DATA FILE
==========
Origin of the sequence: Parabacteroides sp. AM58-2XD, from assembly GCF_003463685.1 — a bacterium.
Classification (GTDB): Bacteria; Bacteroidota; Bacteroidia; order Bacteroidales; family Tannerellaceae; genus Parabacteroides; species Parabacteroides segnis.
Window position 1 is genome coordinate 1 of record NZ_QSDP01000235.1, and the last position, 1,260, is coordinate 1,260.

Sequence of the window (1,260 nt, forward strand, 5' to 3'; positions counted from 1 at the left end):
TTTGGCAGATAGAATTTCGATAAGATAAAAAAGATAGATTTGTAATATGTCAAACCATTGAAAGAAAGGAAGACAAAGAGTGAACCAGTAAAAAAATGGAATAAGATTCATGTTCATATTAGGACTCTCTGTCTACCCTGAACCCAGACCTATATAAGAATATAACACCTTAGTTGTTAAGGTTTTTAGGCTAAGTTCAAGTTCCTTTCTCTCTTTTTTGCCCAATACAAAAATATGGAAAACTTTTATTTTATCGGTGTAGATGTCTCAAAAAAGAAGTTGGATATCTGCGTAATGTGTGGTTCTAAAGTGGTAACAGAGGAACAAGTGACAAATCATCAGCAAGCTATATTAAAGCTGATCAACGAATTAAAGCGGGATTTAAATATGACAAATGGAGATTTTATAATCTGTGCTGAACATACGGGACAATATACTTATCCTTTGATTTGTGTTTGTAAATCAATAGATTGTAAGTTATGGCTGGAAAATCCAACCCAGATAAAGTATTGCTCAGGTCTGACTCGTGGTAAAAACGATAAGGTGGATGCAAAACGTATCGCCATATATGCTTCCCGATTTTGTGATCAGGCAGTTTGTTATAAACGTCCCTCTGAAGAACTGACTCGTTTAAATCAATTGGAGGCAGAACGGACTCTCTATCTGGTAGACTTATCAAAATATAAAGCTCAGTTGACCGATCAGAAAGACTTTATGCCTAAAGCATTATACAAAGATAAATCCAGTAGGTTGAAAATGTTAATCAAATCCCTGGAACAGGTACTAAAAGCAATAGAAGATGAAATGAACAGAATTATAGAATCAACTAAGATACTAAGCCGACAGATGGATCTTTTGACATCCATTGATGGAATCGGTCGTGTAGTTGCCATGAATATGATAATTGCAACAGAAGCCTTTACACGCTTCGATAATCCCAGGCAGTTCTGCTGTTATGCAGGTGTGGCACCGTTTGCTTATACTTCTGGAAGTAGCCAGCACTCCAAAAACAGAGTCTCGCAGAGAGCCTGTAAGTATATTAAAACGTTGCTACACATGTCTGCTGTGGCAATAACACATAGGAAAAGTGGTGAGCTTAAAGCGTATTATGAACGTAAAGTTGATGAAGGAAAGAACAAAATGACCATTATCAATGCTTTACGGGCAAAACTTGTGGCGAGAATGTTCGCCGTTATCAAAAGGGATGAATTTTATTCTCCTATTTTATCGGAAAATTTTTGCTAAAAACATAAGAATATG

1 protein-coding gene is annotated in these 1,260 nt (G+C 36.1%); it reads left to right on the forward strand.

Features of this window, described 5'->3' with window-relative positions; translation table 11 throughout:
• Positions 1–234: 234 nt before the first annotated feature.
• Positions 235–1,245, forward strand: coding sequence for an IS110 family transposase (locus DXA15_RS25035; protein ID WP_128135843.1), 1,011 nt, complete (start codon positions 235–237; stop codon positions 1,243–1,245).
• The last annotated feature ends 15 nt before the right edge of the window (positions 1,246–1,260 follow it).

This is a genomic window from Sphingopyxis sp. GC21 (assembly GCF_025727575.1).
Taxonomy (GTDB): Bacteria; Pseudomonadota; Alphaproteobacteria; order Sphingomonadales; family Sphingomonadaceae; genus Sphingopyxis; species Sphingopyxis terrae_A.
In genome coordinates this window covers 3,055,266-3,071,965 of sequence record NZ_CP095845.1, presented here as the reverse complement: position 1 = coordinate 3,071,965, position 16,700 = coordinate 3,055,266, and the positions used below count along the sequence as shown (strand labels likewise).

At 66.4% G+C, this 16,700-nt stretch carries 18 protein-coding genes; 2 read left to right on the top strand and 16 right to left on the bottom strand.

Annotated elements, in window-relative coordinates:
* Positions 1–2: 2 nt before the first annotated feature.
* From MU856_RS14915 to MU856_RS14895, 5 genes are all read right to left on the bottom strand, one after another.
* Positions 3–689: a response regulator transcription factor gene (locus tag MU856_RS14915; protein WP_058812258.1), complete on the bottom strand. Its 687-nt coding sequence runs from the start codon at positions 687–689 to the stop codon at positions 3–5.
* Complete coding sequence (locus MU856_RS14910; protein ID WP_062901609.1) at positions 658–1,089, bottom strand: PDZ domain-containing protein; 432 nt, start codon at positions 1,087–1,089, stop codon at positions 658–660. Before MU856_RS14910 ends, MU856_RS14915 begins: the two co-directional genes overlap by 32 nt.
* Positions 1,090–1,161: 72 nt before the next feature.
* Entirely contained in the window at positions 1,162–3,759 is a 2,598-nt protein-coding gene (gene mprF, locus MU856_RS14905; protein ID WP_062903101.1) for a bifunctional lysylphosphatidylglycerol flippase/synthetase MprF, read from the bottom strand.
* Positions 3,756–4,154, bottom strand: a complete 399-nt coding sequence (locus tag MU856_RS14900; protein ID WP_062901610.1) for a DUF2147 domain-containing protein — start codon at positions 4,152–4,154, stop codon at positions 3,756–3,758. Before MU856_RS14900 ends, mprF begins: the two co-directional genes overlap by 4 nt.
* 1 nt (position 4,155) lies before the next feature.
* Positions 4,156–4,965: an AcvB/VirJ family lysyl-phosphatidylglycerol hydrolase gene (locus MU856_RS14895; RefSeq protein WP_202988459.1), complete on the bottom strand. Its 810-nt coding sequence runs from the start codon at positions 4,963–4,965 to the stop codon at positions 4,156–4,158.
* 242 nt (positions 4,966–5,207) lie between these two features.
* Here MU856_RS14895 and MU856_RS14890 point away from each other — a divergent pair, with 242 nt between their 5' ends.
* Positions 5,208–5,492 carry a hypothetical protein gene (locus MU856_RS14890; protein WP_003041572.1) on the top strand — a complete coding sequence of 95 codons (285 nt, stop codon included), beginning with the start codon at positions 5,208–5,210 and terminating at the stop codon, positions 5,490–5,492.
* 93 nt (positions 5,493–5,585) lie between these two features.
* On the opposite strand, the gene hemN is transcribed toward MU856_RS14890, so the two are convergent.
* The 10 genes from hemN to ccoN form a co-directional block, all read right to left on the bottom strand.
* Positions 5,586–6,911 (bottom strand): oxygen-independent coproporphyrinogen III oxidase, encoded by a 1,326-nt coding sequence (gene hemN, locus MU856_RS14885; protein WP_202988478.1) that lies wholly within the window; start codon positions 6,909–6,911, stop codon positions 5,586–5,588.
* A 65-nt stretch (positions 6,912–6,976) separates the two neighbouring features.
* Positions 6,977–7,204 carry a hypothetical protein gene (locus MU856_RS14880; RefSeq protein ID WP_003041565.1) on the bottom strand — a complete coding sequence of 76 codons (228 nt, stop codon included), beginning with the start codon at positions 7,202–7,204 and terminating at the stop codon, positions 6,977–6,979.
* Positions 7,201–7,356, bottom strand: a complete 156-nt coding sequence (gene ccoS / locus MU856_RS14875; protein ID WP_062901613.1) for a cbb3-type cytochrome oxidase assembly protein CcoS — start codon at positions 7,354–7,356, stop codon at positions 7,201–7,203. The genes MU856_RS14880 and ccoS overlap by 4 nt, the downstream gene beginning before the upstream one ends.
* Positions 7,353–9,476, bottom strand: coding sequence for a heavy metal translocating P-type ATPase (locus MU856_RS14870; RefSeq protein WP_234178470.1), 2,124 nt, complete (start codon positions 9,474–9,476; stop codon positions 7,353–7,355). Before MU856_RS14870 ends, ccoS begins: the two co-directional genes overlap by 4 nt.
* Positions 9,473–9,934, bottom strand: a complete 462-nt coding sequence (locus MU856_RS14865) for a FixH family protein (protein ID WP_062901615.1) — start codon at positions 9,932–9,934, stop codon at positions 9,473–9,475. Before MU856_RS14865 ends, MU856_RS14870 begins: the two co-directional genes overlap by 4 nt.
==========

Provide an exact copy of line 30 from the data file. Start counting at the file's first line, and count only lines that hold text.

* The 10 genes from hemN to ccoN form a co-directional block, all read right to left on the bottom strand.